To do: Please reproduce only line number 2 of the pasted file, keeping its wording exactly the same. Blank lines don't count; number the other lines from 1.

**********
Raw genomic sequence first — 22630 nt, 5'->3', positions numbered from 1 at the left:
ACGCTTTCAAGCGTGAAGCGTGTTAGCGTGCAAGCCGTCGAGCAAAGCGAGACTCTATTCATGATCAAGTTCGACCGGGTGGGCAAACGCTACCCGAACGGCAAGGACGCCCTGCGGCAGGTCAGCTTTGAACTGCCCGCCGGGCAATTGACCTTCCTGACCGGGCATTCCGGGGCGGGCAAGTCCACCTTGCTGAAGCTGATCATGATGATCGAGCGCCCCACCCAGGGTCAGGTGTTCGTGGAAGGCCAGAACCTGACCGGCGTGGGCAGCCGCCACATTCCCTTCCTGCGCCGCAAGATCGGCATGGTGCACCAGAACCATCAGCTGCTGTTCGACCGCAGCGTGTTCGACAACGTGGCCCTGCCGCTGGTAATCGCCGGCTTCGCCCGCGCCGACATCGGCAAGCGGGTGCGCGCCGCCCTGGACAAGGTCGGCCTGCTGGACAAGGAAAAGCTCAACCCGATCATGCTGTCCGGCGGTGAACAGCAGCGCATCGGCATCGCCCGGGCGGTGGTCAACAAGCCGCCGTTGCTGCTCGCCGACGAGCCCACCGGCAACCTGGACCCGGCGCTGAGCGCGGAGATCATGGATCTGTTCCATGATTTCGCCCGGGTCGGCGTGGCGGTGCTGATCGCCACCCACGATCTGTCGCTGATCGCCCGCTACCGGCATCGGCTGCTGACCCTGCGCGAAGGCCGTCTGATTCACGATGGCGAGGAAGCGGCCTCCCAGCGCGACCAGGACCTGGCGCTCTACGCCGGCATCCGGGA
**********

ACGCTTTCAAGCGTGAAGCGTGTTAGCGTGCAAGCCGTCGAGCAAAGCGAGACTCTATTCATGATCAAGTTCGACCGGGTGGGCAAACGCTACCCGAACGGCAAGGACGCCCTGCGGCAGGTCAGCTTTGAACTGCCCGCCGGGCAATTGACCTTCCTGACCGGGCATTCCGGGGCGGGCAAGTCCACCTTGCTGAAGCTGATCATGATGATCGAGCGCCCCACCCAGGGTCAGGTGTTCGTGGAAGGCCAGAACCTGACCGGCGTGGGCAGCCGCCACATTCCCTTCCTGCGCCGCAAGATCGGCATGGTGCACCAGAACCATCAGCTGCTGTTCGACCGCAGCGTGTTCGACAACGTGGCCCTGCCGCTGGTAATCGCCGGCTTCGCCCGCGCCGACATCGGCAAGCGGGTGCGCGCCGCCCTGGACAAGGTCGGCCTGCTGGACAAGGAAAAGCTCAACCCGATCATGCTGTCCGGCGGTGAACAGCAGCGCATCGGCATCGCCCGGGCGGTGGTCAACAAGCCGCCGTTGCTGCTCGCCGACGAGCCCACCGGCAACCTGGACCCGGCGCTGAGCGCGGAGATCATGGATCTGTTCCATGATTTCGCCCGGGTCGGCGTGGCGGTGCTGATCGCCACCCACGATCTGTCGCTGATCGCCCGCTACCGGCATCGGCTGCTGACCCTGCGCGAAGGCCGTCTGATTCACGATGGCGAGGAAGCGGCCTCCCAGCGCGACCAGGACCTGGCGCTCTACGCCGGCATCCGGGA